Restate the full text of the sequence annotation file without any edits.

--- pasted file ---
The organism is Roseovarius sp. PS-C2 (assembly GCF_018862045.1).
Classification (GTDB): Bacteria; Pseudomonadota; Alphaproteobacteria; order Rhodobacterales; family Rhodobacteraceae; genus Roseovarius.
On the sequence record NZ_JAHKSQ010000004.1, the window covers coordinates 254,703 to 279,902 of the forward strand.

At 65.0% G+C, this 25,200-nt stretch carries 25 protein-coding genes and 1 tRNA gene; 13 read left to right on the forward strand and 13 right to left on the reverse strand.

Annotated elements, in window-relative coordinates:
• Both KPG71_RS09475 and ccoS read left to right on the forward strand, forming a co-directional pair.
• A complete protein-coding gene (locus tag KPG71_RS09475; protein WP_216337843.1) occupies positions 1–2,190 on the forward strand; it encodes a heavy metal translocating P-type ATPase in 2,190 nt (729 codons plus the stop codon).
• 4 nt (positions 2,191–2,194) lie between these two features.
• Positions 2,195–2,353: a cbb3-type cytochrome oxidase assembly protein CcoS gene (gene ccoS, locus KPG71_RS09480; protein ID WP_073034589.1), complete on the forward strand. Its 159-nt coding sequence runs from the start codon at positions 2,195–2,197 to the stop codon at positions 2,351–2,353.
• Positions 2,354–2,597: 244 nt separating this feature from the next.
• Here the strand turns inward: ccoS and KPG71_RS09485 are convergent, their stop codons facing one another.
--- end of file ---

The organism is Roseovarius sp. PS-C2 (assembly GCF_018862045.1).
Classification (GTDB): Bacteria; Pseudomonadota; Alphaproteobacteria; order Rhodobacterales; family Rhodobacteraceae; genus Roseovarius.
On the sequence record NZ_JAHKSQ010000004.1, the window covers coordinates 254,703 to 279,902 of the forward strand.

At 65.0% G+C, this 25,200-nt stretch carries 25 protein-coding genes and 1 tRNA gene; 13 read left to right on the forward strand and 13 right to left on the reverse strand.

Annotated elements, in window-relative coordinates:
• Both KPG71_RS09475 and ccoS read left to right on the forward strand, forming a co-directional pair.
• A complete protein-coding gene (locus tag KPG71_RS09475; protein WP_216337843.1) occupies positions 1–2,190 on the forward strand; it encodes a heavy metal translocating P-type ATPase in 2,190 nt (729 codons plus the stop codon).
• 4 nt (positions 2,191–2,194) lie between these two features.
• Positions 2,195–2,353: a cbb3-type cytochrome oxidase assembly protein CcoS gene (gene ccoS, locus KPG71_RS09480; protein ID WP_073034589.1), complete on the forward strand. Its 159-nt coding sequence runs from the start codon at positions 2,195–2,197 to the stop codon at positions 2,351–2,353.
• Positions 2,354–2,597: 244 nt separating this feature from the next.
• Here the strand turns inward: ccoS and KPG71_RS09485 are convergent, their stop codons facing one another.